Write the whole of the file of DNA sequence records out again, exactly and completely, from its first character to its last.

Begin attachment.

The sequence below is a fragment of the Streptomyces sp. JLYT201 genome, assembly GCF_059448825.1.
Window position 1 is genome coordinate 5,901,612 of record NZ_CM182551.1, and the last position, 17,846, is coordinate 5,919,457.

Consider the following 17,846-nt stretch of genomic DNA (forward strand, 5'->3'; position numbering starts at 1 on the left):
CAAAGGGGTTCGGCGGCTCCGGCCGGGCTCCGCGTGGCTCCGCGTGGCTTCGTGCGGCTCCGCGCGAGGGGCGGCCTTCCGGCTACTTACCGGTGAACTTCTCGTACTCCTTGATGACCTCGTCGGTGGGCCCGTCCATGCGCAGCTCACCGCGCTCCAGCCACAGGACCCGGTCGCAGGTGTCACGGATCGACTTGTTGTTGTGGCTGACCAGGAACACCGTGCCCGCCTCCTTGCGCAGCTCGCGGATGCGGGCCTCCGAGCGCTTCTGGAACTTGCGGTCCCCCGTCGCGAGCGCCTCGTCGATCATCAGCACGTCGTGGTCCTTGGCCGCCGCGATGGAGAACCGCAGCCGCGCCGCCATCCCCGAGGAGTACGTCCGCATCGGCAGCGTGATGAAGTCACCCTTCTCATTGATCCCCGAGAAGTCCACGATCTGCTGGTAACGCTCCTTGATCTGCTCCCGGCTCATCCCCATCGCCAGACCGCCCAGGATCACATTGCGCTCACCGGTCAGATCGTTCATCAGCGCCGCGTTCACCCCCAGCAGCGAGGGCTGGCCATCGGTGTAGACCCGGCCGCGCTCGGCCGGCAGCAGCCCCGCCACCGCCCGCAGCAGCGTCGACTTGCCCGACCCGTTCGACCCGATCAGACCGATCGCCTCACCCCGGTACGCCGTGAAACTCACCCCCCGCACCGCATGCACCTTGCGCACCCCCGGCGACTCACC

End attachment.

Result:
The sequence below is a fragment of the Streptomyces sp. JLYT201 genome, assembly GCF_059448825.1.
Window position 1 is genome coordinate 5,901,612 of record NZ_CM182551.1, and the last position, 17,846, is coordinate 5,919,457.

Consider the following 17,846-nt stretch of genomic DNA (forward strand, 5'->3'; position numbering starts at 1 on the left):
CAAAGGGGTTCGGCGGCTCCGGCCGGGCTCCGCGTGGCTCCGCGTGGCTTCGTGCGGCTCCGCGCGAGGGGCGGCCTTCCGGCTACTTACCGGTGAACTTCTCGTACTCCTTGATGACCTCGTCGGTGGGCCCGTCCATGCGCAGCTCACCGCGCTCCAGCCACAGGACCCGGTCGCAGGTGTCACGGATCGACTTGTTGTTGTGGCTGACCAGGAACACCGTGCCCGCCTCCTTGCGCAGCTCGCGGATGCGGGCCTCCGAGCGCTTCTGGAACTTGCGGTCCCCCGTCGCGAGCGCCTCGTCGATCATCAGCACGTCGTGGTCCTTGGCCGCCGCGATGGAGAACCGCAGCCGCGCCGCCATCCCCGAGGAGTACGTCCGCATCGGCAGCGTGATGAAGTCACCCTTCTCATTGATCCCCGAGAAGTCCACGATCTGCTGGTAACGCTCCTTGATCTGCTCCCGGCTCATCCCCATCGCCAGACCGCCCAGGATCACATTGCGCTCACCGGTCAGATCGTTCATCAGCGCCGCGTTCACCCCCAGCAGCGAGGGCTGGCCATCGGTGTAGACCCGGCCGCGCTCGGCCGGCAGCAGCCCCGCCACCGCCCGCAGCAGCGTCGACTTGCCCGACCCGTTCGACCCGATCAGACCGATCGCCTCACCCCGGTACGCCGTGAAACTCACCCCCCGCACCGCATGCACCTTGCGCACCCCCGGCGACTCACC